Contemporary Sentiments Clash with Poetic Language in Strangeloop’s Midsummer Night’s Dream

Mary-Kate Arnold and Letitia Guillaud as Helena and Hermia. Photo by Austin D. Oie

Mary-Kate Arnold and Letitia Guillaud as Helena and Hermia. Photo by Austin D. Oie

Strangeloop closes its fifth season with a valiant attempt to bring the visceral passion of Shakespeare’s most popular comedy into the faces and hearts of modern audiences. Director Holly Robison sets A Midsummer Night’s Dream in 1940’s America, and more importantly brings the staging into promenade style: the audience is invited to sit anywhere and immerse themselves in the action.

Learning this was music to my proverbials, but I found this innovation to be somewhat underutilized in a frenzy-paced, superficial, but ultimately satisfying production of passion gone awry. I’m certainly not advocating the forced audience interaction of children’s theater, but I did feel the audience could have been used more often as silent confessor, source-of-opinion, or just an actual audience for characters who are very aware that they are not alone in such an intimate space. Helena (Mary-Kate Arnold) makes good use of the audience in her opening-scene soliloquy, but engagement quickly dwindled when we entered the Forest. All the same, anything that makes a play even slightly less cinematic is very welcome news to me (Immediacy is one of Strangeloop’s missions, which I support whole-heartedly).

The Forest itself was both simple and beautiful. Lauren Angel-Nichols’ design facilitated movement well, evoking enough realism to engage without turning the show into a museum pageant. The use of small, white Christmas lights on the bridge-like centerpiece and in a halo above (and dispersed elsewhere), whether the work of Nichols or lighting designer Eric Van Tassel, was a great decision: classic theater magic.

Carrie Campana’s costumes, likewise, were beautiful without distracting from performances. The three Types of characters were clearly demarcated, and the relatively vanilla color-palate of the Lovers’ clothes contrasted well with more elaborate Faerie costumes. In particular, Oberon’s long-jacket festooned with Faerie-isms was a nice melding of worlds and a welcome reminder that this is a play we’re watching, where magic is made out of reality, which I always enjoy. Even Bottom’s ass-head, though not the most impressive ever made, is functional and allows us clear access to the actor’s emotive face (a “realistic” ass-head that completely obscure’s Bottom’s face is only funny for about five seconds, and a burden for the rest of the show).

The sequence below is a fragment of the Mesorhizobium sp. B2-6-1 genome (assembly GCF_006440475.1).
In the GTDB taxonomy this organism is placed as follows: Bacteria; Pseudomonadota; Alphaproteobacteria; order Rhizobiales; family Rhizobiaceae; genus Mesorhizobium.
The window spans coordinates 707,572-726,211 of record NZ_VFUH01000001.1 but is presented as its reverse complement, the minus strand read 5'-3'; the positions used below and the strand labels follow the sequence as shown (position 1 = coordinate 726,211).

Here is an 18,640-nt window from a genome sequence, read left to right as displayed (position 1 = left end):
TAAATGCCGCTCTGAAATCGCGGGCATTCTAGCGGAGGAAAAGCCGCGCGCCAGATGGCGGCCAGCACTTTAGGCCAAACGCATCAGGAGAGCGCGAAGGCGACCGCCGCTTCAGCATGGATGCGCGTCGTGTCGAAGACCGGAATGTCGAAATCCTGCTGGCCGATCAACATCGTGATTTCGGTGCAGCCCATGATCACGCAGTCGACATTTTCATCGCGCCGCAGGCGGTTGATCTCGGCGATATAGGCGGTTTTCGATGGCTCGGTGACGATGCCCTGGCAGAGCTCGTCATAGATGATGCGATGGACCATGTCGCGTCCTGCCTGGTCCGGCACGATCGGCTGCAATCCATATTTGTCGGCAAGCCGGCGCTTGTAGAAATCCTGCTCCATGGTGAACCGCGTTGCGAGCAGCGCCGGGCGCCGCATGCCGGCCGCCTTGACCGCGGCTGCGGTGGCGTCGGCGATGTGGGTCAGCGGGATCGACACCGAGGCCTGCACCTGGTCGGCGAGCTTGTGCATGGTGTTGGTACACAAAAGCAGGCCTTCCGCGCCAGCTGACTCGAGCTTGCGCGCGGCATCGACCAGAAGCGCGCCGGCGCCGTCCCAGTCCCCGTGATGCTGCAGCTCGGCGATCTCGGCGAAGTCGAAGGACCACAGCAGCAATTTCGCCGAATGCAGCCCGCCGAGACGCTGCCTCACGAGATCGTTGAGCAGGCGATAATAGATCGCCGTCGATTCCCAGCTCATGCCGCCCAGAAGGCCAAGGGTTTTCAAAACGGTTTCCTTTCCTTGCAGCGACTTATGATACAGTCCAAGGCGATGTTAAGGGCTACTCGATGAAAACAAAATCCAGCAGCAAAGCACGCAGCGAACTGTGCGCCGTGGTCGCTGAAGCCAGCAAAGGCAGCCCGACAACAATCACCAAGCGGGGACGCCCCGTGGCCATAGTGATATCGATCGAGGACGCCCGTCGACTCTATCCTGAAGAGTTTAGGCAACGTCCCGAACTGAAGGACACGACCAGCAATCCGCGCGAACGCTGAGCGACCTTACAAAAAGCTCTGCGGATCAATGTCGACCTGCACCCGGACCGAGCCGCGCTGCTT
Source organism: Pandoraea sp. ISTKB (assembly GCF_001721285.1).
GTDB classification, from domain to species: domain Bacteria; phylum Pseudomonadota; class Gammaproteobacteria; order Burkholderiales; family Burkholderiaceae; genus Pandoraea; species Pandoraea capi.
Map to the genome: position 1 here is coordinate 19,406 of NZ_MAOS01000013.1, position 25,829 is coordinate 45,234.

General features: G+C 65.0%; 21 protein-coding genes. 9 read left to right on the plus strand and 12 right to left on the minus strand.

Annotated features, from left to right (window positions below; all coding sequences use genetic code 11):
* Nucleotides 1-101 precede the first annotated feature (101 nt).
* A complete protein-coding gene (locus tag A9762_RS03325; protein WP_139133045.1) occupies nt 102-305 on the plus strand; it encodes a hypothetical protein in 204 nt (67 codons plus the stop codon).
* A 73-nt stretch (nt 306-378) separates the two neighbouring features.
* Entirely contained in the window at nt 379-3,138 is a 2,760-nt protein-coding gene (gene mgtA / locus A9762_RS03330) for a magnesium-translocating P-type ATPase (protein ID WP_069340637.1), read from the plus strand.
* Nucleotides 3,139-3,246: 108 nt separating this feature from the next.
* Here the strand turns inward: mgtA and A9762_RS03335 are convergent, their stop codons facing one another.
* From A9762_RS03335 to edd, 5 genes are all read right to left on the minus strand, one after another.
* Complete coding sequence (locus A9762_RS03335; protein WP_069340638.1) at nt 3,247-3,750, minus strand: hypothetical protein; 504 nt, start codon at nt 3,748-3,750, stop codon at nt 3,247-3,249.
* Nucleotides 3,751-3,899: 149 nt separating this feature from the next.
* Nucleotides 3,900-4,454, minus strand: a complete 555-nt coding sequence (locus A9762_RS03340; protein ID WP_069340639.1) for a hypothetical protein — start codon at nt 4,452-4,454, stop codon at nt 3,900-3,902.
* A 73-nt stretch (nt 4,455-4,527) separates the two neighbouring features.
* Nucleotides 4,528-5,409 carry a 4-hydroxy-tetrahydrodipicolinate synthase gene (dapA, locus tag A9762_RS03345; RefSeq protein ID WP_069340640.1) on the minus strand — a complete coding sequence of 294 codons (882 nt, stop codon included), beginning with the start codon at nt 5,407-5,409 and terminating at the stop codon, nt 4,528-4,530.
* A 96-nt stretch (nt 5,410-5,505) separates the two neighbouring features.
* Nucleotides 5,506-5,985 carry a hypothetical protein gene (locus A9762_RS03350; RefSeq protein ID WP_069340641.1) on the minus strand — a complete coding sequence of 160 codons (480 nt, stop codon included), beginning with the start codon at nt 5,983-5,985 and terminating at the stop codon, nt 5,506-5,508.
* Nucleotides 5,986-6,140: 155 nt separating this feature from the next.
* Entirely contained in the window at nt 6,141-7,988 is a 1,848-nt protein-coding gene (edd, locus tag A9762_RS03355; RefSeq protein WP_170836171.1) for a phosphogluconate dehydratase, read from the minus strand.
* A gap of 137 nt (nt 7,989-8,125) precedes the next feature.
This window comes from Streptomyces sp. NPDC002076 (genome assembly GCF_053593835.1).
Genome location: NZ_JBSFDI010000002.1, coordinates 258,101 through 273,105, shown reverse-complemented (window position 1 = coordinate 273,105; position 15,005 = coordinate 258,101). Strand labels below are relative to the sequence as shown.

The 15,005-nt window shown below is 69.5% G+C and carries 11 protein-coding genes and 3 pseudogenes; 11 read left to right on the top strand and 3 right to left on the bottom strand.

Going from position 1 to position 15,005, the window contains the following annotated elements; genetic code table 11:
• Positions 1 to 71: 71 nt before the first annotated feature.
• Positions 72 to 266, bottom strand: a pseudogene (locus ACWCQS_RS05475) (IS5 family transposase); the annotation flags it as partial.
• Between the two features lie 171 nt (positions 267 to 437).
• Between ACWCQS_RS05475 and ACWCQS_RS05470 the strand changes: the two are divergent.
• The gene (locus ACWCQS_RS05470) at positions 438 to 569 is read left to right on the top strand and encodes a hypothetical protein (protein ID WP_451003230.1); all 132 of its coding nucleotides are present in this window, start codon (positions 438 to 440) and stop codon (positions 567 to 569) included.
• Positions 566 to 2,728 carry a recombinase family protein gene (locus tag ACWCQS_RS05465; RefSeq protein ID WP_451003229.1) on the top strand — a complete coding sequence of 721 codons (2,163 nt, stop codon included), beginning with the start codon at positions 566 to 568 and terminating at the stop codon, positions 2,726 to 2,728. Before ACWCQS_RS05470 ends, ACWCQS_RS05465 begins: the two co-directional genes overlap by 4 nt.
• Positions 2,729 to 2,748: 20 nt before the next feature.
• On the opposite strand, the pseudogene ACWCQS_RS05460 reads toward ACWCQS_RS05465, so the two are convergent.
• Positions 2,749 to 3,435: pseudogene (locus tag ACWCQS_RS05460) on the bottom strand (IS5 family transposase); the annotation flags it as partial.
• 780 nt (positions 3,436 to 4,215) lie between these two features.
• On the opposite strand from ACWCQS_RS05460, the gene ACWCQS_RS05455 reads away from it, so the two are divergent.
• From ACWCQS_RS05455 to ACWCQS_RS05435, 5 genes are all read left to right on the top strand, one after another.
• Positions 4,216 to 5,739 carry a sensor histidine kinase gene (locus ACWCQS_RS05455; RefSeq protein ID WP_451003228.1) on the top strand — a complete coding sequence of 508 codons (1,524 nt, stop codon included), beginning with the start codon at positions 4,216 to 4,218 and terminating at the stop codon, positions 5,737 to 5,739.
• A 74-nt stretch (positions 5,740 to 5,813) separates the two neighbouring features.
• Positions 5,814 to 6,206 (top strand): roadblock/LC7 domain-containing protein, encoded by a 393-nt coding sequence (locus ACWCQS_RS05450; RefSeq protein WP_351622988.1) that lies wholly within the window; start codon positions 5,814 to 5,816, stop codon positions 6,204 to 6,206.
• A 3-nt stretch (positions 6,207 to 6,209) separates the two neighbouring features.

Oberon (Geoff Zimmerman) disenchants the sleeping Demetrius (Tim Larson)

Oberon (Geoff Zimmerman) disenchants the sleeping Demetrius (Tim Larson) Photo by Austin D. Oie

The story begins in the lobby, turning the audience into Duke Theseus’ court, as well as street-Athenians and even potential players for the Mechanicals’ Pyramus & Thisbe. The premise of Hermia’s engagement is laid out by a solid and very motivated Egeus (Kitty Mortland), who starts the play on a strong note. Unfortunately, this energy was quickly stonewalled by a thoroughly disinterested duke (Geoff Zimmerman, playing both Theseus and Oberon), who come-hell-or-high-water was not about to emotionally invest in the dilemma of Hermia’s marriage and potential death. This could be forgiven in the opening scene, where Theseus and Hypolita are noticeably more interested in each other, but it proved to be a recurring theme throughout the show.